Doctoral meeting: 'Efficient registration of hyperspectral images on GPU'
The advances in sensor development in the last decades allow us to obtain multi- and hyperspectral images at a lower cost than before. Each pixel of these images contains a continuous spectrum that is formed by hundreds of narrow bands. As a result of this high spectral resolution, objects, plant species, and land–cover classes among others, can be distinguished with higher accuracy. Thanks to this large amount of available information, the use of multi- and hyperspectral remote sensing images has been extended to a multitude of applications such as vegetation science, land use classification, geology, quality control, and change detection among others.
A previous fundamental task in many of these applications is the registration of images of the same scene which have been taken at different times from different viewpoints and which, furthermore, present changes in objects, in illumination, etc. The goal of the registration is to estimate a geometrical transformation that maps one image to another. A similar problem arises when it is necessary to register the different bands of the same image.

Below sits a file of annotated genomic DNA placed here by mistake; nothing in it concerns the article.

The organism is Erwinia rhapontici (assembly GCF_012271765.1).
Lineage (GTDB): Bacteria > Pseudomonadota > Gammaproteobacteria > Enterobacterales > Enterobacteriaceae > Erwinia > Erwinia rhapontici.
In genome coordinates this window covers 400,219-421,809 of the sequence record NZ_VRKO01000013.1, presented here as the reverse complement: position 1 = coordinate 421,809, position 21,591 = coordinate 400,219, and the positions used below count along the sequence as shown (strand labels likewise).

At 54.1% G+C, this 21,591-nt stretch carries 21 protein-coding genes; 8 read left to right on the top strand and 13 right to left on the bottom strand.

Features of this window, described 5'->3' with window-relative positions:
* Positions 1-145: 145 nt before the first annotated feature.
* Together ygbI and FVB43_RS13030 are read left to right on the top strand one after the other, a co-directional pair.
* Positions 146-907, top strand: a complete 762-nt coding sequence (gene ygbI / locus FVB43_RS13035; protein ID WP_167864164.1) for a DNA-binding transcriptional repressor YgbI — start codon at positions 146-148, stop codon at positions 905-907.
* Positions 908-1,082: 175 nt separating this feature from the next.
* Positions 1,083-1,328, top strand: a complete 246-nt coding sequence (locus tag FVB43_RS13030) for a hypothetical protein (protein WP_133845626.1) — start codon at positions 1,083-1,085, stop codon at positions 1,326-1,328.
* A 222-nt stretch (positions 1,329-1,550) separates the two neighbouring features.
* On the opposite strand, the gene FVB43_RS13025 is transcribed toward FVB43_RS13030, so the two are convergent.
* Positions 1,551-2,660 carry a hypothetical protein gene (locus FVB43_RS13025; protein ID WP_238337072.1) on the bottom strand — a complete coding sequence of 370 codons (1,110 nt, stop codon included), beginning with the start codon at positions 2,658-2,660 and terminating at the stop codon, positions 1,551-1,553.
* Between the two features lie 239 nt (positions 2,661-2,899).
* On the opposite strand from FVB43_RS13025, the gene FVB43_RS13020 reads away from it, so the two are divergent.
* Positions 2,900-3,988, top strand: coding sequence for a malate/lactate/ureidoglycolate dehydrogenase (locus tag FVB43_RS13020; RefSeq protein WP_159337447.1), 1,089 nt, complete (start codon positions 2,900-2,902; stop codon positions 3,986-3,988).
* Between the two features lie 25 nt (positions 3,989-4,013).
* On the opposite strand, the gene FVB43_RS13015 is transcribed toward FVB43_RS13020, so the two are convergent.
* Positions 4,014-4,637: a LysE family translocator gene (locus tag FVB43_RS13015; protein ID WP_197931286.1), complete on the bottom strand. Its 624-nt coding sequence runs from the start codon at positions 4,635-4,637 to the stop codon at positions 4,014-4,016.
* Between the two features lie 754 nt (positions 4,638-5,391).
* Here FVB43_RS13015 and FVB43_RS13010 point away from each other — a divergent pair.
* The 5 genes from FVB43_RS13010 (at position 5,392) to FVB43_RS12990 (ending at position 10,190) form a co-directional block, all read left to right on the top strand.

The high dimensionality and the volume of hyperspectral information obtained by remote sensing sensors is something to bear in mind. This is specially true in applications with time constraints such as monitoring of chemical contamination. In this context, high-speed processing of common tasks such as registration is required.
In this thesis, we propose different methods for aligning multi- and hyperspectral remote sensing images by exploiting the available spectral information to improve the registration accuracy. They were developed for running entirely on GPU obtaining a considerable reduction in execution time compared to CPU implementations.